Guido von Rossum launched Python on February 20th, 1991. Python is known as an incredibly versatile language. It is used in developing some of the most popular web applications, from Instagram to Dropbox.
At the same time, it is a gateway language for many in the world of software development.
Moreover, it is frequently taught to schoolchildren and people worldwide who lack any prior programming experience.
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One reason for the popularity of this programming language lies in its simplicity. Its users do not need to understand compilers or assemblers. They also don’t need to understand other tiny details programming languages require.
Feedback is instant, and Python is improving all the time. In addition to its popularity among entry-level users, Python is rapidly becoming a priority within the business environment. It has also found favor for serving as the ‘gluing language’.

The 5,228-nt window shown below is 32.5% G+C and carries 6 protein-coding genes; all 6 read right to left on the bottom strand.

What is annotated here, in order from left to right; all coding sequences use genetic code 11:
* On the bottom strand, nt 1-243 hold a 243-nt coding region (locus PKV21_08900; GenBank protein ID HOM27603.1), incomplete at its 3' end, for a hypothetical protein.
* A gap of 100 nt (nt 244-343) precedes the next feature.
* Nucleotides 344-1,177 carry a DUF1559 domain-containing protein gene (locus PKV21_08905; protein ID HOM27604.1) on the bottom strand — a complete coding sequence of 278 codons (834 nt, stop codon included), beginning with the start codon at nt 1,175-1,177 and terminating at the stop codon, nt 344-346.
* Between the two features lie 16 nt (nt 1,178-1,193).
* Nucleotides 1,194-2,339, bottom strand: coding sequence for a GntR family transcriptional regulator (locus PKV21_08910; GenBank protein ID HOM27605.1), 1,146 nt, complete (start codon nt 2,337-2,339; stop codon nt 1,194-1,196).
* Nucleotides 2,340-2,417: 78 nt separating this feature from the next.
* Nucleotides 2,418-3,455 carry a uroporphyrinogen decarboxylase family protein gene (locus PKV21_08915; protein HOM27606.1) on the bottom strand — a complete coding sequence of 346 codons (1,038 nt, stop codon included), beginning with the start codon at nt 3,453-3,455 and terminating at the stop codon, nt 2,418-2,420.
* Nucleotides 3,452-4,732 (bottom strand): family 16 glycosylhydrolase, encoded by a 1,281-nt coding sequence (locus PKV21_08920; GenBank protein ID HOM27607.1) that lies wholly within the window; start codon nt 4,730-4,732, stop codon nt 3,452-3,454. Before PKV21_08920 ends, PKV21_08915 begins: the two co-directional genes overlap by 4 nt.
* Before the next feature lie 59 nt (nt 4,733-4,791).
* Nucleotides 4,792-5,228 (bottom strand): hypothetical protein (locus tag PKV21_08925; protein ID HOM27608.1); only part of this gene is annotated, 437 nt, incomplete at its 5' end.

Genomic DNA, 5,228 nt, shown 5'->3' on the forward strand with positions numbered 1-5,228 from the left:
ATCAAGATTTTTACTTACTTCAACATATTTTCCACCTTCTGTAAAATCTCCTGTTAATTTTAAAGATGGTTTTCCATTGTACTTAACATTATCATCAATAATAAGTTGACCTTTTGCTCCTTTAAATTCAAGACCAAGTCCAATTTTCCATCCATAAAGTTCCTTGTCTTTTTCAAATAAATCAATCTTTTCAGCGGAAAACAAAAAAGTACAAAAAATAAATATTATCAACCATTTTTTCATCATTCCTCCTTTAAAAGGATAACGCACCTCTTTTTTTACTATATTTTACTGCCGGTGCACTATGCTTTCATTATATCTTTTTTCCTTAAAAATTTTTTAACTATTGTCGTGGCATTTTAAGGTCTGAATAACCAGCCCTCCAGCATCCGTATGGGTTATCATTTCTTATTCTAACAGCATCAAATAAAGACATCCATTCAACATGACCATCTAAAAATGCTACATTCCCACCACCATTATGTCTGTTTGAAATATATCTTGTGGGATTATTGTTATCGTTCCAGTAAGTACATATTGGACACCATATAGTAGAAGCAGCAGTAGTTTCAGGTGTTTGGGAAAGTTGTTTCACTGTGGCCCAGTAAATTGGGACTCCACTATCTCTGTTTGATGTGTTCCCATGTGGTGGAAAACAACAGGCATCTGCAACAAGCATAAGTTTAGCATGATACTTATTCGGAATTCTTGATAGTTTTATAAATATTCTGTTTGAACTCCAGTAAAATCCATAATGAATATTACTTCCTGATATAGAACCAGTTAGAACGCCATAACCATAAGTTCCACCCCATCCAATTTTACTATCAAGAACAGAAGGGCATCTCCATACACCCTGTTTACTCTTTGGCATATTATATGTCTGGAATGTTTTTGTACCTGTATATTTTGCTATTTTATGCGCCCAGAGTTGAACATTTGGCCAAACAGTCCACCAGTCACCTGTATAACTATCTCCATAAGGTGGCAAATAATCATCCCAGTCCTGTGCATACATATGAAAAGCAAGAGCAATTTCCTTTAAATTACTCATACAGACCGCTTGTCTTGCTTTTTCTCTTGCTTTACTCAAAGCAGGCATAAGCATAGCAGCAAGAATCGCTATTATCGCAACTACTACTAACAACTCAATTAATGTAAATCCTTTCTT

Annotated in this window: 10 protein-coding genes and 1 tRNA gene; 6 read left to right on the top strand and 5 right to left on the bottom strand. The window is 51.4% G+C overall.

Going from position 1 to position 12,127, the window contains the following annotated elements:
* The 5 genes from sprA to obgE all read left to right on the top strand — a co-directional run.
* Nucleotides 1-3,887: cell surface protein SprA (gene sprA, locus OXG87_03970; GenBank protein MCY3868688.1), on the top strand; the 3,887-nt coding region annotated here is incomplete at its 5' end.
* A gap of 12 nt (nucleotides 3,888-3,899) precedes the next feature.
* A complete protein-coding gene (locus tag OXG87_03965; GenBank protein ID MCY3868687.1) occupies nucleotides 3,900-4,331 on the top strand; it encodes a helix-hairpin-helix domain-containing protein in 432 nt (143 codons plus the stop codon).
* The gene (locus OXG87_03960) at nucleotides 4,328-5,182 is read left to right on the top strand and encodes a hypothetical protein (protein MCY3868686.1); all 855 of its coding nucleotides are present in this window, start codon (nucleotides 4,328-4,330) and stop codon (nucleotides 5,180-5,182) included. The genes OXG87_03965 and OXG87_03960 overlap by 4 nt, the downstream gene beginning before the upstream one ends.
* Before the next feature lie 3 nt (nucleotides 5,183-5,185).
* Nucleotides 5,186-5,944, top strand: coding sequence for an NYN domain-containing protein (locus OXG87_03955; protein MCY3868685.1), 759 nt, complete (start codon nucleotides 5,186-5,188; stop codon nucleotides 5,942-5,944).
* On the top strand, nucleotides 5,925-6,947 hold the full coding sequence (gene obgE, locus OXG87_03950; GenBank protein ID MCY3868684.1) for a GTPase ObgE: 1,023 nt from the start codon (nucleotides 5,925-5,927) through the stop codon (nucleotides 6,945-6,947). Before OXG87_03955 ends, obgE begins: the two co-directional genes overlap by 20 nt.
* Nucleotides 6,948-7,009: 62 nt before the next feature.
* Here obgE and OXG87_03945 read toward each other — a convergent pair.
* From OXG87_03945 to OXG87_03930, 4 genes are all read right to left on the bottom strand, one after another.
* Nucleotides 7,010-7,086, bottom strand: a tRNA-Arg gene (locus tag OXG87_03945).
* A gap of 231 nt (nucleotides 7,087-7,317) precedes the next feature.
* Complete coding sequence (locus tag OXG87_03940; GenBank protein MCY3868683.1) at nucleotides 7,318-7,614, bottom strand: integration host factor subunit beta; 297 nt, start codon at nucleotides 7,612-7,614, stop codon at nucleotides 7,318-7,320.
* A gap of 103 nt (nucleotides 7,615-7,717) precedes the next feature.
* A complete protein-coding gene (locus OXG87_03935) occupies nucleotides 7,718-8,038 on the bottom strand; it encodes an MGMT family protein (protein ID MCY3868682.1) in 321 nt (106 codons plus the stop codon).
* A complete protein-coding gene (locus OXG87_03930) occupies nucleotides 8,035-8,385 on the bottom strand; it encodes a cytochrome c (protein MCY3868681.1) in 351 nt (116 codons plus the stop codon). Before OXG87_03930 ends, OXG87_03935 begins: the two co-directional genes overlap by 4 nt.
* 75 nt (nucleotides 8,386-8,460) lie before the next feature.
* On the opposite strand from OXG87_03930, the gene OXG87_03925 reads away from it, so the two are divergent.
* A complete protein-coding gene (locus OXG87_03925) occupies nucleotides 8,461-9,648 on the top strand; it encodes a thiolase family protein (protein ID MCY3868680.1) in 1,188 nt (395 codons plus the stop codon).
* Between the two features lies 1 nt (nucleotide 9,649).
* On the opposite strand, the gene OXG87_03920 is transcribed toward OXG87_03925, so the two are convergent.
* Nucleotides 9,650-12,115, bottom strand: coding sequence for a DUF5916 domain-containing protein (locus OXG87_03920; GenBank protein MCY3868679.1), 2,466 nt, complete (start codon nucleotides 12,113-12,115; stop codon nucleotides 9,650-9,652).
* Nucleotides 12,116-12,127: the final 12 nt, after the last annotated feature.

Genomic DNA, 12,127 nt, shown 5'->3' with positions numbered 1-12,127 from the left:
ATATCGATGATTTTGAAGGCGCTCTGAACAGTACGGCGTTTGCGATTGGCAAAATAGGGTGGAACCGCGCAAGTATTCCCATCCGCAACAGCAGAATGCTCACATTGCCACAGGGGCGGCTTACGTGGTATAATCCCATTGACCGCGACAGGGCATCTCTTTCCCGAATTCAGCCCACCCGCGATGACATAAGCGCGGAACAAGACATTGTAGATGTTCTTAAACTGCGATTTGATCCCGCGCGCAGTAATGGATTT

Large development projects always have a trade-off between scale and speed. The typical software stack that a large organization uses every day may include code written in several different languages. Moreover underlying data may be stored in numerous formats, languages, and locations.
In such environments, Python has taken root as a subtle, but powerful way to bridge between different applications and code libraries.
When Python is used as gluing code in compiled languages, development cycles are shortened. Results are made more interactive and are quicker to observe. At the same time, the delays caused by things such as long compile times are eliminated.